“We didn’t have the same life,” says Patricia Kaas. She is uncomfortable comparing herself to that of the icon Edith Piaf.
Nicknamed “la Piaf de Forbach”, after the town in the Lorraine where she grew up, Kaas and Piaf or “La Môme” as Piaf was endearingly called, both shared a tormented life.
Piaf suffered from health issues, the loss of the love of her life––the boxer Marcel Cerdan who died in a plane crash between Paris and New York––and the psychological issues which followed.
Kaas, at the time she was hitting the Top 50 with “Mademoiselle Chante le Blues,” experienced the loss of her mother to cancer. She also suffered from multiple abortions and was harassed by a fan. Kaas revealed all of these wounds in her 2011 autobiography “L’ombre de ma voix.”
“I lacked self-confidence because I had a German accent, because I moved to Paris from a small town and lost my mother when I was young. The autobiography helped me gain the confidence that I needed to sing Piaf. There are emotions in her songs that I know well.”
For the past year, Kaas has been on the road, presenting her show “Kaas sings Piaf” in which she reinterprets, in her own special way, the icon’s songs in the venues where “la Môme” performed.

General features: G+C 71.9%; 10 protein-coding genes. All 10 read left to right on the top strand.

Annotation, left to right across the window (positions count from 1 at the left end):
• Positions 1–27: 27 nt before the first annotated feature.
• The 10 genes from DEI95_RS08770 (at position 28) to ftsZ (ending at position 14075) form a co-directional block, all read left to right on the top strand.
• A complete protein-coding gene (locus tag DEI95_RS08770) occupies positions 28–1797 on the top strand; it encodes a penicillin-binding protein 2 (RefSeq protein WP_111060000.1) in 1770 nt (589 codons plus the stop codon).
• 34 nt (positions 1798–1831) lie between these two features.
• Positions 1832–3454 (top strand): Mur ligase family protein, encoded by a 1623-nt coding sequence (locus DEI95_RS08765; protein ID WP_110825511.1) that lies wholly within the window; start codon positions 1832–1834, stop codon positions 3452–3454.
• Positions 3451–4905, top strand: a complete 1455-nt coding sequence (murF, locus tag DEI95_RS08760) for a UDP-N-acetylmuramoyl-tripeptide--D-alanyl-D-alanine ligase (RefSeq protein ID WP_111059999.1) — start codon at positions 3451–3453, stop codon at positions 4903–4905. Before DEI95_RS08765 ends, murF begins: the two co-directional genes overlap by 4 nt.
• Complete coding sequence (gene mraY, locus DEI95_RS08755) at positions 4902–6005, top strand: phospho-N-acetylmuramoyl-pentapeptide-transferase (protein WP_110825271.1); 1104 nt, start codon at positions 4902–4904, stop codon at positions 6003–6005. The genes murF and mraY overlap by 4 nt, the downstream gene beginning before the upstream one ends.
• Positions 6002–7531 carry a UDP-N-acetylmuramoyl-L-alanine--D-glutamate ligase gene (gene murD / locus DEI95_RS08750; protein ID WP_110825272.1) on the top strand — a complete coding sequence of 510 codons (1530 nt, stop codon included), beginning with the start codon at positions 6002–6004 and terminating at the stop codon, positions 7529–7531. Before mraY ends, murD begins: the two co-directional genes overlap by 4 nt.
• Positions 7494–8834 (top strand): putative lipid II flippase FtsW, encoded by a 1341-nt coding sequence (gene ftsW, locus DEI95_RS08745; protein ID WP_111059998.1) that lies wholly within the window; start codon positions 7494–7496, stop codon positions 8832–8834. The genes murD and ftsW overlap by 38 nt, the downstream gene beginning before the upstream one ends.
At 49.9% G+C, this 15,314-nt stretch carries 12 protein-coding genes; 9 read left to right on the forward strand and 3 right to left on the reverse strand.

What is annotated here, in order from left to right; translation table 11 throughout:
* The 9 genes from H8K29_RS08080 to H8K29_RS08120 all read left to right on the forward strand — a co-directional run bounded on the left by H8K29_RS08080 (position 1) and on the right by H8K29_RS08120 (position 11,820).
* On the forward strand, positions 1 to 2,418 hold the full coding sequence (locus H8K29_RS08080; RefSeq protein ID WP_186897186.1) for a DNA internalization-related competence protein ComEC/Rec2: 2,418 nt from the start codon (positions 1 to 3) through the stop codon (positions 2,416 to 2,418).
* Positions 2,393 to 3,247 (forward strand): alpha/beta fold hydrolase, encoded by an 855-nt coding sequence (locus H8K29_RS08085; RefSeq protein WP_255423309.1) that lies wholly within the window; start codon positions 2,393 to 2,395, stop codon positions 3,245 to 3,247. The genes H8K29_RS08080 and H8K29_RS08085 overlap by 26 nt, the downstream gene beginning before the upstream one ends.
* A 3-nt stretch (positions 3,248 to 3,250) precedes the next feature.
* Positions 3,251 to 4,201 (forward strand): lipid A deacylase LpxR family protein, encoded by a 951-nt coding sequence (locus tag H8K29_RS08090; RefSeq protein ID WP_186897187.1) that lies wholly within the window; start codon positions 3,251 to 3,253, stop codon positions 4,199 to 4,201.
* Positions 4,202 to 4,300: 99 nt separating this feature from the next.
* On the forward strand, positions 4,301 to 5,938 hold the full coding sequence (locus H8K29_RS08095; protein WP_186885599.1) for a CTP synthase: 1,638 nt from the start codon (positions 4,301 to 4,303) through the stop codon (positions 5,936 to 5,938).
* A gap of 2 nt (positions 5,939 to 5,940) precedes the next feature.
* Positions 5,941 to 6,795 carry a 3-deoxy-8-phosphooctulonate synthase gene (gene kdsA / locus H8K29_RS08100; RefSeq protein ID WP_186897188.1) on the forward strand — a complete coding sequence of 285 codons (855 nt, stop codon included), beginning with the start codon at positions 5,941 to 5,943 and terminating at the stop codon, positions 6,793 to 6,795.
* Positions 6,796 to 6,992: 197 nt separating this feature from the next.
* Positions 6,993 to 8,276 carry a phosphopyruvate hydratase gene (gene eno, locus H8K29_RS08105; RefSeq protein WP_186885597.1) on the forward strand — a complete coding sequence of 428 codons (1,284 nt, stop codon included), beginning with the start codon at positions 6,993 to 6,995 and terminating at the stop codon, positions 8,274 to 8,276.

The audience comes to listen to Piaf, Kaas, or maybe a bit of the two. In November, for Kaas’ first New York performance, she sold out Carnegie Hall. In 1956, according to the New York Times, Piaf left the same venue “in tears.”
It’s a grueling schedule: London, Seoul, Moscow, New York. Even as an experienced performer, with a career spanning over 25 years, Kaas finds the tour to be demanding.
“The most difficult is sleeping in a different bed practically every night,” she said from her hotel in San Francisco. “I’m starting to miss singing my songs too.”
Kaas is coming back to New York on September 20th, for a concert at Town Hall. The date was added to her calendar after the Carnegie Hall performance and coincides with the US debut of Francofolies; a French music festival celebrating the music of Edith Piaf on the 50th anniversary of her passing.
“I was anxious the first time because I was singing in New York, at Carnegie Hall. Today, it’s simpler”
Kaas will be playing popular and lesser known songs of La Môme, with rare pictures of the singer serving as a background. The only addition to the show is one of Kaas’ songs: “Lili Marlene”, dedicated to Marlene Dietrich as a way to reintroduce a bit of herself in a concert about someone else.
“I never wanted to copy Piaf. It would have been easy, but not interesting. The challenge was to find a space between respecting the singer and the new scores from Abel Korzienowski. The audience validates my success [in achieving this goal]. They say, ‘It’s great because we don’t lose you.”